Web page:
Many animals and insects have called this planet their home in the past, even though they aren't around now. Over millions of years, numerous species have gone the way of the dinosaurs and the dodo bird. Today, the conservation of endangered species is a major concern of environmental authorities. However, some of the most incredible discoveries have been of species we believed were long gone, like underwater creatures that supposedly went extinct millions of years ago, and others that disappeared more recently but reappeared when we least expected. Without further ado, here are 10 species that we thought were extinct but still roam the planet today!
This species was declared extinct in 1948 until one was spotted in 2009. They are native to the South Asian nations of Pakistan, Afghanistan, Nepal, and India. Since being rediscovered, this species has been listed as endangered. Major threats to the continued existence of this species are habitat loss and excessive hunting, as its musk glands are used in perfume.
(By Dave Pape, Wikimedia Commons)
The Chacoan peccary is a member of the pig family found in the Gran Chaco or Dry Chaco areas of Bolivia, Paraguay, and Argentina. A fossil of its nearly-identical ancestor, the Platygonus, that was unearthed in 1930 led experts to believe that this species had disappeared nearly 11,000 years ago. However, the species was re-discovered in 1971 in Argentina's Chaco region and is currently endangered with a population of only 3.000 peccaries left.
The goblin shark is a species commonly referred to as a living fossil because much like the peccary, it is the last living descendant of the 125 million-year-old species Mitsukurinidae. They typically live at Ocean depths between 400 and 1000 feet. That coupled with a population of less than 50 made them impossible to spot alive, which is why they were believed to be extinct until 1898.
(By U.S. Department of Agriculture, Wikimedia Commons)
As you can guess from its name, this micro-bat is endemic to the state of Papua New Guinea. The species was declared extinct in 1890. However, in 2014, experts identified a live specimen of this species caught in a bat trap set up by experts in 2012. The species remains critically endangered due to severe and continued habitat loss.
(By Patti McNeal, Wikimedia Commons)
This dog is named for its unique vocalization and is also native to the island of New Guinea, most specifically the New Guinea Highlands. The species was considered to be extinct by experts for decades, throughout the second half of the 20th century. In 2016, however, a population of this species was discovered in the Highlands. While there are some populations now in captivity and breeding programs, there is still not much that is known about the wild populations.
(By Granitethighs, Wikimedia Commons)
This odd-looking insect was also called the Lord Howe Island stick insect, as it was found in the Lord Howe Island group in Australia. In 1920, when a supply ship collided with the island releasing rats into the ecosystem, the species was declared extinct. However, in 2002, 12 pairs of the insect were discovered in a single bush by Australian scientists. The numbers still remain low but repopulation is underway via selective breeding programs.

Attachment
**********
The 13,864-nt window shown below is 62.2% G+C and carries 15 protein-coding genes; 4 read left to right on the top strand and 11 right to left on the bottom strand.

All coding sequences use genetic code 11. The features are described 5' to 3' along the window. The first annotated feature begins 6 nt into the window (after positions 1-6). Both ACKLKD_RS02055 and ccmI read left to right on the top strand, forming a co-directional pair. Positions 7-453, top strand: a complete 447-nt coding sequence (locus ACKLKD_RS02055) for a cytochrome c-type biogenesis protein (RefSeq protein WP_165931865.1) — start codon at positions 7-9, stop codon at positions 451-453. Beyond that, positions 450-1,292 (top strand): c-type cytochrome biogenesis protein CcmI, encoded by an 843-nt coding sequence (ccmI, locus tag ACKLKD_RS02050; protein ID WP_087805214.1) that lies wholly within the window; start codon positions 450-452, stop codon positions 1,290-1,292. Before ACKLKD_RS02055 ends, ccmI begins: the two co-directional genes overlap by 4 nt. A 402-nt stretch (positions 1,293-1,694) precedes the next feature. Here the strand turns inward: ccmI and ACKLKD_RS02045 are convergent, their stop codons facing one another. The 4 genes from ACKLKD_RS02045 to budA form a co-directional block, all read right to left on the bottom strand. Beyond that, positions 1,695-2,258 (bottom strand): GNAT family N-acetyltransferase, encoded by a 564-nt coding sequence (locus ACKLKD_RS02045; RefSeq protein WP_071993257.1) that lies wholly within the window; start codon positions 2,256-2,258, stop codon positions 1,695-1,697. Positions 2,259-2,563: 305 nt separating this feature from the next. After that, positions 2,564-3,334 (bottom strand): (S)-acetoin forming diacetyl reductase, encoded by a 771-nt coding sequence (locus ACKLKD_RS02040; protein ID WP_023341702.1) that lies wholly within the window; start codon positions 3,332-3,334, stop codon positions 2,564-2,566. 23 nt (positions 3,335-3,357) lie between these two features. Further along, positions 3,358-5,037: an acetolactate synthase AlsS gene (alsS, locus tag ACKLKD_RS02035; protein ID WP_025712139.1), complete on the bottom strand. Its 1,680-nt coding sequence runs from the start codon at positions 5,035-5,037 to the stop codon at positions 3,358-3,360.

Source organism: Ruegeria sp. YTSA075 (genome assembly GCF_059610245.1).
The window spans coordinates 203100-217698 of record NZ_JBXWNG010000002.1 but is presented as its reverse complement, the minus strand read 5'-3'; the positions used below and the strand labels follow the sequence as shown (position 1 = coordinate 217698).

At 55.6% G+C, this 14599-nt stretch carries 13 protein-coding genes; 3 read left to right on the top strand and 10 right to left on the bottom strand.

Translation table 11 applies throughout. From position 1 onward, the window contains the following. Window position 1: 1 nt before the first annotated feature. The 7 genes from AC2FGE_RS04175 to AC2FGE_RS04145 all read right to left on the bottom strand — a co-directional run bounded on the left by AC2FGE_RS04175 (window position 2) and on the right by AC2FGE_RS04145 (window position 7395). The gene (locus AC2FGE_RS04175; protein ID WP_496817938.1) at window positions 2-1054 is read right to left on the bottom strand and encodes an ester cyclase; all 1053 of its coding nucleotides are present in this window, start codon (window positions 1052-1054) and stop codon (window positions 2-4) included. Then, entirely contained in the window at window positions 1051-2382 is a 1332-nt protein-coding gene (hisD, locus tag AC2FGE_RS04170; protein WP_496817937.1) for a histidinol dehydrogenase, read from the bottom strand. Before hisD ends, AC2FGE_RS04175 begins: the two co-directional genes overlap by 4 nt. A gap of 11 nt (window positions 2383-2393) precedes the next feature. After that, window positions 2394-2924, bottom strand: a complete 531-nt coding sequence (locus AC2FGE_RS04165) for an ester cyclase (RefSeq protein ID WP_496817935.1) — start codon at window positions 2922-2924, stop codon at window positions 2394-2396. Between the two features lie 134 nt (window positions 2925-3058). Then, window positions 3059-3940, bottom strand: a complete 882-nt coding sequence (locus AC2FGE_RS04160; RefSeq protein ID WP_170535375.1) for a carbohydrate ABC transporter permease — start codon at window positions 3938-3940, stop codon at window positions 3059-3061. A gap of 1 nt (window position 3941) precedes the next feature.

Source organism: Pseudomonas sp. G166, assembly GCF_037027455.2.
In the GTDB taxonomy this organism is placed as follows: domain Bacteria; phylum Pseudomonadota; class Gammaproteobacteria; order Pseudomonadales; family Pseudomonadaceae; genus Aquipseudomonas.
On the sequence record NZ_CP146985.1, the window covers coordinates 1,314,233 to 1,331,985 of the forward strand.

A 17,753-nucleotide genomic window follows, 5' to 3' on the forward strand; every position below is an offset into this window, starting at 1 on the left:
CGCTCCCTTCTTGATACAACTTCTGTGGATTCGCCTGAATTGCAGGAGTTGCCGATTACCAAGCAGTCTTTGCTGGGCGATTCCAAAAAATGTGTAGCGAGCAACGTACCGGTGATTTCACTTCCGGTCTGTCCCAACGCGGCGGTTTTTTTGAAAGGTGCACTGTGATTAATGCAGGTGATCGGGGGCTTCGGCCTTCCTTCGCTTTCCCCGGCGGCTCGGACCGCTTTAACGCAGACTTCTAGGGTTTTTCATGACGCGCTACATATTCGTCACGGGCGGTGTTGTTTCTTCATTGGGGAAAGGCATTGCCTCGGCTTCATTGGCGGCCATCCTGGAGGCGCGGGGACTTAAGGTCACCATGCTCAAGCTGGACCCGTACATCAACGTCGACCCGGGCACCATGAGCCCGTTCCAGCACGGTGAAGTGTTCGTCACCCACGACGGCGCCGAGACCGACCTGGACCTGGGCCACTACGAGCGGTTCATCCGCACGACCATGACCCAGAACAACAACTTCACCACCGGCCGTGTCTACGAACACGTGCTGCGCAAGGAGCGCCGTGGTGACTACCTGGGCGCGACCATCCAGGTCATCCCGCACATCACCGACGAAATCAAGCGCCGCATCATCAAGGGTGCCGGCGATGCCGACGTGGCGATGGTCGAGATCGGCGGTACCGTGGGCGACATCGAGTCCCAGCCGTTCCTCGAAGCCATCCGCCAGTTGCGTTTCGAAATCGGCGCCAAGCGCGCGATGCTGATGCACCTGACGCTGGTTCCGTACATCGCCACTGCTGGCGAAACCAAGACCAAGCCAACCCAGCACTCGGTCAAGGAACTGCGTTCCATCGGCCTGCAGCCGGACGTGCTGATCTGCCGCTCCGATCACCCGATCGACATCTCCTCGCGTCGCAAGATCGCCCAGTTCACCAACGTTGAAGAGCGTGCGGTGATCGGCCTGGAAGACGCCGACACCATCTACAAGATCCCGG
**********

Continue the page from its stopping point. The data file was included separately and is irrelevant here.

(By Nkansah Rexford, Wikimedia Commons)
This underwater creature is one of the most well-known examples of a living fossil, as it was believed to have gone extinct about 66 million years ago! It has been dubbed by many as the earliest known evolutionary step between fish and terrestrial beings. They usually live as deep 2,000 feet below the surface, which is why the species wasn't rediscovered alive until 1938 by a South African museum curator.
(By Obsidia n Soul, Wikimedia Commons)
This semi-terrestrial turtle found mostly in Myanmar was believed to have gone extinct in 1908. However, in 1994, almost a century later, they were found once again in an Asian food market. This is because of the traditional belief that there are medical and mystical benefits that can be extracted from these turtles. The species is not extinct but it is critically endangered.
This blend of neon green and black is a small parrot endemic to Australia that goes by many names. This bird was presumed to be extinct because for 6 decades, between 1912 and 1979, there were zero sightings of this bird. However, one was spotted in 1979 and few have been spotted since making it a favorite for bird-watchers. Records state 50-250 night parrots remain in the wild, making it an endangered species.
Here's one member of the Tarsier family, a group of tree-dwelling nocturnal primates, that was thought to have gone extinct in the early 20th century. However, an unfortunate accident with a rat trap revealed that there were still some individuals of this species roaming the forests of Indonesia. A few have since been caught, tagged, and released into the wild to be monitored and protected.
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